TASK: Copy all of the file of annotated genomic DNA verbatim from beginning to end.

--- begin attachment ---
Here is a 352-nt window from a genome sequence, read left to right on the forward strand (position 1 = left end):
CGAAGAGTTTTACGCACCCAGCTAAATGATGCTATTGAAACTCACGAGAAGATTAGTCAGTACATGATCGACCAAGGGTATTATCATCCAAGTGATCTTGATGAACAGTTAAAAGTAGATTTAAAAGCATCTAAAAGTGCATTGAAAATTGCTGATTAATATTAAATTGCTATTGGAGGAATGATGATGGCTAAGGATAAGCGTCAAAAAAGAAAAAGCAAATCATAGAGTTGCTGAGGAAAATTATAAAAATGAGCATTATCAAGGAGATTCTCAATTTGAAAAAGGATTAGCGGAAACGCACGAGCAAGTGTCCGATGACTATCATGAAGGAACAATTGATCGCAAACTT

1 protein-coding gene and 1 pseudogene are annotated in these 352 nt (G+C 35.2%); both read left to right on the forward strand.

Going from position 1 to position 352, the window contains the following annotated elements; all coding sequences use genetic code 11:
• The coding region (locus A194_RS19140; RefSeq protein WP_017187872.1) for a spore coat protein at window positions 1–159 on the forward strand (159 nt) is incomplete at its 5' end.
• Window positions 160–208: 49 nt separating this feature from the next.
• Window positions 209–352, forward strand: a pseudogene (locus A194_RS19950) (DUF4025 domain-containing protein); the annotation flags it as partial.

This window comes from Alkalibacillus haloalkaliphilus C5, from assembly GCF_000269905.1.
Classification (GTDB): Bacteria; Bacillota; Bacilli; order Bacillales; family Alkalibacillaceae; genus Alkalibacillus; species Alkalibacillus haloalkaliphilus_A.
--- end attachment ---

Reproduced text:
Here is a 352-nt window from a genome sequence, read left to right on the forward strand (position 1 = left end):
CGAAGAGTTTTACGCACCCAGCTAAATGATGCTATTGAAACTCACGAGAAGATTAGTCAGTACATGATCGACCAAGGGTATTATCATCCAAGTGATCTTGATGAACAGTTAAAAGTAGATTTAAAAGCATCTAAAAGTGCATTGAAAATTGCTGATTAATATTAAATTGCTATTGGAGGAATGATGATGGCTAAGGATAAGCGTCAAAAAAGAAAAAGCAAATCATAGAGTTGCTGAGGAAAATTATAAAAATGAGCATTATCAAGGAGATTCTCAATTTGAAAAAGGATTAGCGGAAACGCACGAGCAAGTGTCCGATGACTATCATGAAGGAACAATTGATCGCAAACTT

1 protein-coding gene and 1 pseudogene are annotated in these 352 nt (G+C 35.2%); both read left to right on the forward strand.

Going from position 1 to position 352, the window contains the following annotated elements; all coding sequences use genetic code 11:
• The coding region (locus A194_RS19140; RefSeq protein WP_017187872.1) for a spore coat protein at window positions 1–159 on the forward strand (159 nt) is incomplete at its 5' end.
• Window positions 160–208: 49 nt separating this feature from the next.
• Window positions 209–352, forward strand: a pseudogene (locus A194_RS19950) (DUF4025 domain-containing protein); the annotation flags it as partial.

This window comes from Alkalibacillus haloalkaliphilus C5, from assembly GCF_000269905.1.
Classification (GTDB): Bacteria; Bacillota; Bacilli; order Bacillales; family Alkalibacillaceae; genus Alkalibacillus; species Alkalibacillus haloalkaliphilus_A.